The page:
- How money from slavery made Greater Manchester
- The importance of cotton in north west England
- The Lancashire cotton famine
- Smoking, drinking and the British sweet tooth
- Black presence in Britain and north west England
- Resistance and campaigns for abolition
- The bicentenary of British abolition
How did money from slavery help develop Greater Manchester?
The Heywood family of Bolton
John Heywood and his son Robert (1786-1868) founded a successful cotton quilt manufacturers firm, John Heywood and Son, in Bolton in 1803. Robert Heywood was born in Bolton after his father moved there from the neighbouring village of Little Lever. The Heywoods purchased yarn from local manufacturers and took it into their warehouse, from which it was collected by handloom weavers for weaving into quilting in their homes.
Bolton Archives and Local Studies holds correspondence between John and Robert Heywood and their nephew/cousin John Fray, a merchant based in Montego Bay, Jamaica. These give details of the different types of cloth supplied for sale in Jamaica, presumably for traders, merchants and slave plantation owners. Although it is not clear whether Fray or the Heywoods had any direct connection with slavery, John Fray writes the following in a letter of 1817, concerning the treatment of enslaved Africans:
'I am candid to tell you they are far better off than any class of peasantry in your country - both as to food, labour and general comforts and this I avow to you in the very strongest and most ungratified terms. I may without being an advocate for the oppression of the slave - which oppression is really rare but sometimes occurs, when 'tis I assure you visited on the white delinquent in a very severe manner by fine imprisonment or pillory - I may I say without being an advocate for oppression avow myself a friend to good order and feel deeply the necessity of keeping the negro in good habits - which experience shows can only be done by imposing restraints, we should feel rather disagreeable but as reliable improvement is making in all classes of slaves - this restraint like the later heritages of our old feudal system is any fact clearing away and better methods are daily coming into use...'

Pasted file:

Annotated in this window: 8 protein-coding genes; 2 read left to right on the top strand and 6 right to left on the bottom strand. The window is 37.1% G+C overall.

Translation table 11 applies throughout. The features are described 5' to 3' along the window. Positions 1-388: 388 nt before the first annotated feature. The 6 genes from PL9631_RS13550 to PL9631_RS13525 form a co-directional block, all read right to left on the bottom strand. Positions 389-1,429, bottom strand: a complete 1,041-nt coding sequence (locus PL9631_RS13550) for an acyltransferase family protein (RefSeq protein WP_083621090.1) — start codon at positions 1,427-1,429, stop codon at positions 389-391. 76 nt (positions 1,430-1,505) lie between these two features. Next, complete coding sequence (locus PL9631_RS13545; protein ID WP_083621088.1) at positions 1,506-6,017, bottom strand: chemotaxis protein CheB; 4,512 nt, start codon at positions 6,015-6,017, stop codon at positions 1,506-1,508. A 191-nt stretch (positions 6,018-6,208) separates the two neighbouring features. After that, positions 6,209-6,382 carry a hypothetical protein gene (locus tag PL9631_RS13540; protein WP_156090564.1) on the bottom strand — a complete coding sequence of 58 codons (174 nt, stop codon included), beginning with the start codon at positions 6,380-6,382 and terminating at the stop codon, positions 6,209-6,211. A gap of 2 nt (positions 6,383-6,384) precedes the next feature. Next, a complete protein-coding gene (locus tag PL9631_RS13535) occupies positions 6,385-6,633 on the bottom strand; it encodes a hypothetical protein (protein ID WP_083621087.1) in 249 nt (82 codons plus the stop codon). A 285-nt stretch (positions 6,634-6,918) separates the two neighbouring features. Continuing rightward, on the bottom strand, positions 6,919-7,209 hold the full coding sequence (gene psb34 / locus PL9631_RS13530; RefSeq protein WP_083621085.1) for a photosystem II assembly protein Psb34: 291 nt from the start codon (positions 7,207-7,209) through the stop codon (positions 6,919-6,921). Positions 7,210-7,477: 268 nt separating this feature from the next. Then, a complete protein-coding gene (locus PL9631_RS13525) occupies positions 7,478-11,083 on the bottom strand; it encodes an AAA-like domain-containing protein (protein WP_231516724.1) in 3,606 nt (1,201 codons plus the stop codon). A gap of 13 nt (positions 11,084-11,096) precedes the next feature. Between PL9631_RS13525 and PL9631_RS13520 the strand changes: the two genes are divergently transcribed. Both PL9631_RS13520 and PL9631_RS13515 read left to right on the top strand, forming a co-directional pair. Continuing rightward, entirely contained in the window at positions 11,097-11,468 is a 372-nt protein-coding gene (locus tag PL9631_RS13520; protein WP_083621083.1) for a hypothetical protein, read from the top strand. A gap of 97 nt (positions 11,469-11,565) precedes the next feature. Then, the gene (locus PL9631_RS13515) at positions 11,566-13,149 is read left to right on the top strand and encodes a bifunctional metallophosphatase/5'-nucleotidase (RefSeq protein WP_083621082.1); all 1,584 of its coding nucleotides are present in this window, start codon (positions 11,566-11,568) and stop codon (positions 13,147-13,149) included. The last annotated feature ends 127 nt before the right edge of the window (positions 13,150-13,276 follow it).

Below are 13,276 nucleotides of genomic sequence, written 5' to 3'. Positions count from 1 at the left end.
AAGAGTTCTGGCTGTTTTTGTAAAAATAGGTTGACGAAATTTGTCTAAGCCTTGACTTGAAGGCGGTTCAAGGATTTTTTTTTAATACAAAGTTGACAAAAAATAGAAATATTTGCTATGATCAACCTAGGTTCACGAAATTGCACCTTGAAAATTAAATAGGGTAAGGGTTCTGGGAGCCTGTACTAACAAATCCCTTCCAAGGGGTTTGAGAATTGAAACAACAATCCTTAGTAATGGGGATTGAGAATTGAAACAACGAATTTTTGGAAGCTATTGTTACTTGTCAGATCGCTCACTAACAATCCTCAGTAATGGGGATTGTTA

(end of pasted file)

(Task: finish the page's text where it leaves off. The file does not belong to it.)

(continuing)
Robert Heywood chaired a public lecture given by James Watkins, an ex-slave who stayed for some time in Bolton. It was common practice for African-American speakers to be paired with a British anti-slavery supporter or, during the American Civil War, with a supporter of the Union. According to the Bolton Chronicle of 13 September 1851:
'R Heywood, Esq., having been called to the chair, offered a few remarks deprecatory of slavery and denouncing as disrespectful the distinctions which he had observed in America between the white and coloured races of that country.'
We also know that Robert Heywood was on the list of subscribers for an anti-slavery publication written by Mr JS Buckingham entitled 'Slave States of America', published in 1842.
This family history demonstrates shifting public opinion towards the institution of slavery during the nineteenth century and how a single family could, at different times, occupy opposing positions.